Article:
The first thing I tell people is to recognize the difference between
1) timing routines and counting how many times they are called, and
2) finding code that you can fruitfully optimize.
For (1) there are instrumenting profilers.
To be really successful at (2) you need a rare type of profiler.
You need a sampling profiler that
samples the entire call stack, not just the program counter
samples at random wall clock times, not just CPU, so as to capture possible I/O problems
samples when you want it to (not when waiting for user input)
for output, gives you, for each line of code that appears on stack samples, the percent of samples containing that line. That is a direct measure of the total time that could be saved if that line were not there.
(I actually do it by hand, interrupting the program under the debugger.)
Don't get sidetracked by problems you don't have, such as
accuracy of measurement. If a line of code appears on 30% of call stack samples, it's actual cost could be anywhere in a range around 30%. If you can find a way to eliminate it or invoke it a lot less, you will save what it costs, even if you don't know in advance exactly what its cost is.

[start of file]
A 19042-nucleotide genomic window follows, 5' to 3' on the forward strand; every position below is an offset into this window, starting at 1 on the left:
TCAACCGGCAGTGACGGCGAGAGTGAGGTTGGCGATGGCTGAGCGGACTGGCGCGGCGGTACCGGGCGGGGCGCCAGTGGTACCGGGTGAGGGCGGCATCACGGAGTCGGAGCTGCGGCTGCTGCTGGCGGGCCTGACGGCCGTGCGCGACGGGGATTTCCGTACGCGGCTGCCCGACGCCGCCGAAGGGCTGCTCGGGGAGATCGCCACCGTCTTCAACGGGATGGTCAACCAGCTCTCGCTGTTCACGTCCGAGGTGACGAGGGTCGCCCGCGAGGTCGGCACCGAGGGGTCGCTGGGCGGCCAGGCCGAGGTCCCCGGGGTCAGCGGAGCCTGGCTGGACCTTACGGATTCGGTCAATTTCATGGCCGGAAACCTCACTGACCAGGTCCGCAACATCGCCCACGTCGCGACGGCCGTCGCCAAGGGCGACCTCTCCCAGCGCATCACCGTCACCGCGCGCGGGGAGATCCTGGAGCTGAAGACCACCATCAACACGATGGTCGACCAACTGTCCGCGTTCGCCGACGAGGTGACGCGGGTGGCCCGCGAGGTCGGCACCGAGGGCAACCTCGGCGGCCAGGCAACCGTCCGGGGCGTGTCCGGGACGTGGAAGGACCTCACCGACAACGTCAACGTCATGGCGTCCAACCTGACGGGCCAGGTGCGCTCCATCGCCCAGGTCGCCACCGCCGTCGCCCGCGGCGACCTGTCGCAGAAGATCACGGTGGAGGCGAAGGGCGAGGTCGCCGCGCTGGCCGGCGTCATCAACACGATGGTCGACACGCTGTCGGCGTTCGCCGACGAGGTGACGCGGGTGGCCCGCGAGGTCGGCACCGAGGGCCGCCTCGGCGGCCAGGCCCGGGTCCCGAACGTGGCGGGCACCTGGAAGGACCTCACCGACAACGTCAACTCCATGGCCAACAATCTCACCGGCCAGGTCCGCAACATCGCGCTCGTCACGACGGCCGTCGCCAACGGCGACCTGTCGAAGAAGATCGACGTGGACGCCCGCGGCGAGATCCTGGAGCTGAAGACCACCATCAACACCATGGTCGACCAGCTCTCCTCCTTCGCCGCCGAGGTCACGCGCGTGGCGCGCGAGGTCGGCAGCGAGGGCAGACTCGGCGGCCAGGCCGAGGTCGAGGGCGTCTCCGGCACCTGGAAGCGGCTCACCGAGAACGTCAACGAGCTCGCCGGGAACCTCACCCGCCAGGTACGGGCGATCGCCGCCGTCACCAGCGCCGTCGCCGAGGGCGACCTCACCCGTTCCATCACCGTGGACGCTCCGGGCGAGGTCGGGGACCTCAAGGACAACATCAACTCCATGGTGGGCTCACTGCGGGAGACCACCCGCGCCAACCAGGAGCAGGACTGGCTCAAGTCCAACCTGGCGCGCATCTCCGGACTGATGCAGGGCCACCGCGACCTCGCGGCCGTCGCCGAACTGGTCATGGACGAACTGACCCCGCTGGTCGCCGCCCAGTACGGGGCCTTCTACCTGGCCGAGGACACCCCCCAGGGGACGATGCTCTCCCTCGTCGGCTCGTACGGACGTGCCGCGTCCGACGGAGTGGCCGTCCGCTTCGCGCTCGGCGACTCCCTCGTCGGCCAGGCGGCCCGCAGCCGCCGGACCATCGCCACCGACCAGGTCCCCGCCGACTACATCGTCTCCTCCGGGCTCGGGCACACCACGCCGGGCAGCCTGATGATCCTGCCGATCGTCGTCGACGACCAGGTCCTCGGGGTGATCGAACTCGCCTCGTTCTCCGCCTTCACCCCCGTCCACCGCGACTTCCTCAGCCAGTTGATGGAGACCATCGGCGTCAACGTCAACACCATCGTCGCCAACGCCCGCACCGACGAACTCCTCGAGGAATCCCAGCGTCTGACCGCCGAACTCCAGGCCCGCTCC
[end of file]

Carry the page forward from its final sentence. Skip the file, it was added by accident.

efficiency of sampling. Since you don't need accuracy of time measurement, you don't need a large number of samples. Even if you get a large number of samples, they don't skew the results significantly, because they don't fail to spot the costly lines of code.
call graphs. They make nice graphics, but are not what you need to know. An arc on a call graph corresponds to a line of code in the best case, usually multiple lines, so knowing cost of an arc only tells the cost of a line in the best case. Call graphs concentrate on functions, when what you need to find is lines of code. Call graphs get wrapped up in the issue of recursion, which is irrelevant.
It's important to understand what to expect. Many programmers, using traditional profilers, can get a 20% improvement, consider that terrific, count the profiler a winner, and stop there. Others, working with large programs, can often get speedup factors of 20 times.
This is done by fixing a series of problems, each one giving a multiplicative speedup factor. As soon as the profiler fails to find the next problem, the process stops. That's why "good enough" isn't good enough.
Here is a brief explanation of the method.